This generally upbeat show gives us the repeated hurling of a giant necklace made of five toilet rolls (rather than “five go-old rings”) into the audience, several principals who, unusually, really can dance, the best ghost and ghoulie scene I’ve seen in a long while and excellent live music, under David Jonathan’s baton, ranging from the Downton Abbey theme to Tchaikovsky and Big Band.
Prince Charming and Dandini can be a dull, wet pair but not this time. Christopher Chandler’s Prince lives up to his name in terms of outstanding on-stage charisma. Chandler is also an arresting, fruity-voiced singer. He can act and dance well too. For once, you really can see what Cinderella (Chloe Madeley) sees in him. And Danny Young plays Dandini with plenty of in-your-face gore blimey attitude and terrific energy. Both performances are a pleasure to watch.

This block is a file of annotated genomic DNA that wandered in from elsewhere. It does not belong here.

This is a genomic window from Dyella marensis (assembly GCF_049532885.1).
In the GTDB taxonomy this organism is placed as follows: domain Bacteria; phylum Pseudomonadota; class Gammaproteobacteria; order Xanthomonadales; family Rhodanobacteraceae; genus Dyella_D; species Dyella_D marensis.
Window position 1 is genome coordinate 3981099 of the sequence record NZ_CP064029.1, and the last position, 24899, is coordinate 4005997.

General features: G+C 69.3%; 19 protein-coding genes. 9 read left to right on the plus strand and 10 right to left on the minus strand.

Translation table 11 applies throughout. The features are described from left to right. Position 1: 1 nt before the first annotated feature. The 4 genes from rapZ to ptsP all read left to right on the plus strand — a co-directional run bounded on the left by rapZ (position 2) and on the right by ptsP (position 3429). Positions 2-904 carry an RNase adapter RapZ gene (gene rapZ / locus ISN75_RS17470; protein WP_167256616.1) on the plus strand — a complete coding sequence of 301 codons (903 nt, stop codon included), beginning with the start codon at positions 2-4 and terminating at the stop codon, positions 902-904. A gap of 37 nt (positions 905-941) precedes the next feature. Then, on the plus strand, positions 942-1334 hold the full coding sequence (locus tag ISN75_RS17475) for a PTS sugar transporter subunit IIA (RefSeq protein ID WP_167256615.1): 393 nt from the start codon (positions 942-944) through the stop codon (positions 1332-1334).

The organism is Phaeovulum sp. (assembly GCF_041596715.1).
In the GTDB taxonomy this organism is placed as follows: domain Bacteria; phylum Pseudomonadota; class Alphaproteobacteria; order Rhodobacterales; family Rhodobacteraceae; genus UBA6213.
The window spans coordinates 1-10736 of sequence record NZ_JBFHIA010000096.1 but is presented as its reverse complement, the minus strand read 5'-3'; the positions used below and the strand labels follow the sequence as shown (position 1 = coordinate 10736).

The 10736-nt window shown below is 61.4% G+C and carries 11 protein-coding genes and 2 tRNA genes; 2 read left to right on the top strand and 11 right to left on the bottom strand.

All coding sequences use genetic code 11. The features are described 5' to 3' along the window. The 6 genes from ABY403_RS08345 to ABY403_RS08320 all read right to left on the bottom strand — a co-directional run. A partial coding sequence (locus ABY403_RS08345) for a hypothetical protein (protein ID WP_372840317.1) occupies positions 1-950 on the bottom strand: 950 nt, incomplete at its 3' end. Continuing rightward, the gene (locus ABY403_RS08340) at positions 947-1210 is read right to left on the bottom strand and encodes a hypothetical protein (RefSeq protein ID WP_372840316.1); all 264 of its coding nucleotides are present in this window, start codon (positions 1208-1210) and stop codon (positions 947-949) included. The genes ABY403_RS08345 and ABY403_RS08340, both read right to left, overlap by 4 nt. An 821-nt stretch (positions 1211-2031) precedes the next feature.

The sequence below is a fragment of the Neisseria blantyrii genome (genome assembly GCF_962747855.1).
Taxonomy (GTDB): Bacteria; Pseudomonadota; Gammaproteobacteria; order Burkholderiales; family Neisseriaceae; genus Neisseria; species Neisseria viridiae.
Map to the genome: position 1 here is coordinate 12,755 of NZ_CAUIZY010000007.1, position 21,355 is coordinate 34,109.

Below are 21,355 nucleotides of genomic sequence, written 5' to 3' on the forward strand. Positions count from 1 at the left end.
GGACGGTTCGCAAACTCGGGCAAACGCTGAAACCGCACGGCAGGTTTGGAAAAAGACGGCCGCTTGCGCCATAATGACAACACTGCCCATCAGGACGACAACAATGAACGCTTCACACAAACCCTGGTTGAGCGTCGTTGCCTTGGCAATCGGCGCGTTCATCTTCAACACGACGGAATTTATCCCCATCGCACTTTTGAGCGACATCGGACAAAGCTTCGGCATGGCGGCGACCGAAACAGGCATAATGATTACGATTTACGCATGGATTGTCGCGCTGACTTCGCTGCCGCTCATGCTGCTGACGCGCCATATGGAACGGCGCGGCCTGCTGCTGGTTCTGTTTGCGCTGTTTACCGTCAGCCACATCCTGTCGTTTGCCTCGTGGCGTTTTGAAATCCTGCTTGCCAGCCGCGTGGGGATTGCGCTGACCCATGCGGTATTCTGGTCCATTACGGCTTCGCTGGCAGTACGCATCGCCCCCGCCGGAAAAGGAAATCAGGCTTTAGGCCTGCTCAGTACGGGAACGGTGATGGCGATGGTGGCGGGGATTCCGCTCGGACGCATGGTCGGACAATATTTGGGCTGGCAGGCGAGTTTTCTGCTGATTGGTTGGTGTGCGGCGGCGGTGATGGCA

Jimmy Burton-Iles and Peter Brad-Leigh are such ugly sisters and so accomplished in their craft that at times they’re almost sinister rather than funny. It’s a fine line. Chris Edgerley dances beautifully as Buttons and his acting is reasonable but it’s a pity he delivers his jokes so fast and with such weak timing that he throws most of them away. Chloe Madeley is another fine dancer and she acts well but her singing is thin. And Michael Coughlan, often inaudible, and thankfully only on for a handful of scenes, should not have been cast as Baron Hardup.